In the evening of 24 March, the Muslim Personal Law Reforms Action Group along with the Islamic Women’s Association for Research and Empowerment (IWARE), Women’s Association of Sri Lanka Malays (WASLAM), Women Action Network (WAN) and Human Elevation Organization (HEO) co-hosted a screening of the documentary film ‘The Judge,’ which follows Judge Kholoud al-Faqih, the first woman Shari’ah court judge in Palestine and the Middle East. The film was intended to show a different perspective on the issue of women judges, a topic which has faced contentious debate in Sri Lanka as activists push to reform the MMDA. A panel discussion on ‘Women as Quazi (judges) in Sri Lanka’ followed, with Zainah, community activist Juwariya Mohideen and lawyer Ermiza Tegal, moderated by Hyshyama. The documentary and panel discussion demonstrated that there are changes happening in Muslim family laws and family court systems around the world, and other contexts such as Palestine allow women to serve as judges in their Shari’ah courts. Judge Kholoud’s personal journey is inspiring not just because of her maneuvering through the Islamic legal framework that is often misused to discriminate against the women on both sides of the bench, but also because her persistence and clarity show what is possible in the search for more just reforms. 

For a closer look at what was discussed, Amra Ismail wrote an article for the Daily Mirror covering the event: ‘Female Quazis allowed in Islam, but not under MMDA.

 

RESOURCES ON WOMEN AS JUDGES IN RELIGIOUS COURTS (QAZIS/KADIS or QUAZIS):

There are a few resources available for those who are interested in pushing for reforms that would allow for women qazis or judges in Shari’ah courts.

  1. The award-winning documentary ‘The Judge’ tells the story of Judge Kholoud al-Faqih, who, when she became a judge in the Palestinian religious court in the West Bank, because the first woman appointed to a Shari’ah court in the Middle East. Follow The Judge on Twitter @thejudgefilm for more updates.
  2. Bhartiya Mahila Muslim Andolan (BMMA) in India has been training Muslim women to become qazis since 2016, and recently garnered some media attention when one of their trained women qazis solemnised a marriage for the first time. (See The News Minute: Woman Qazi conducts marriage: A victory in women reclaiming spaces taken up by men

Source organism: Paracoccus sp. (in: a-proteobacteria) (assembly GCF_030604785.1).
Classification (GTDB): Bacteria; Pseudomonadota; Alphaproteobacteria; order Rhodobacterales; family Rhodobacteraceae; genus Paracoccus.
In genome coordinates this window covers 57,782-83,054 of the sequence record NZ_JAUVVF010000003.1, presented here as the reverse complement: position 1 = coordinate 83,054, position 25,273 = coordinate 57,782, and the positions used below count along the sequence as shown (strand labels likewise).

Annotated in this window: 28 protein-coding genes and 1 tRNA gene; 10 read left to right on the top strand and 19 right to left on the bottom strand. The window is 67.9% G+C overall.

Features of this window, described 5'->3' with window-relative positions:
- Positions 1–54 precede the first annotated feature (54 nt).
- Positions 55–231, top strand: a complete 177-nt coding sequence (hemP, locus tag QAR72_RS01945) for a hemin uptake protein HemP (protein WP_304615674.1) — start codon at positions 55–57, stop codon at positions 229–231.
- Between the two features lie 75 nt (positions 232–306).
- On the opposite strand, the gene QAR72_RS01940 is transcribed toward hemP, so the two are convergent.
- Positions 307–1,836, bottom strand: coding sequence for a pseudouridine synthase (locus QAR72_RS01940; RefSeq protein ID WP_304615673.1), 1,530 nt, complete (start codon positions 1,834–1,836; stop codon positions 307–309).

and Al-Jazeera: The rise of female Sharia judges in India)
  3. Sisters in Islam in Malaysia published ‘Women as Judges‘ (2009), which explores jurist arguments on the appointment of women judges and the modern realities in Malaysia, Indonesia and other Muslim contexts:

    “There is no prohibition in the Qur’an against the appointment of women to the office of judgeship. … Given the research results and the contemporary precedents set by other Muslim-majority countries, Sisters in Islam believes that women clearly have a place as judges in the Shari’ah Court. The issue has even been settled from a policy standpoint, as demonstrated by the decisions of the Malaysian Government, the National Fatwa Council and the Perlis state government. The women of Malaysia, however, are still waiting for these policies — and for Islam’s spirit of gender inclusiveness — to become reality.”

  4. Muslim Personal Law Reforms Action Group (MPLRAG) in Sri Lanka has outlined their arguments in ‘Women as Quazis (judges) – Position Paper 2‘ (2019):

    “Therefore there is nothing in Islamic jurisprudence or legal tradition that prevents women holding the office of Quazi. To say otherwise is to violate the principles of Shari’ah and tarnish the progressive values Islam introduced. The legal restrictions for women to be Quazi judges in Sri Lanka must be removed with urgency.”

  5. KARAMAH: Muslim Women Lawyers for Human Rights in USA published ‘The Right of Muslim Woman to Become Judges’ (2011):

    “In the absence of a prohibition in either of the Qur’an or Sunnah, no one has the right to prohibit women from joining the judiciary because of their own preferences, cultural beliefs or patriarchal customs. This fact is based upon a fundamental juristic principle which states that ‘no one may prohibit what God has permitted.'”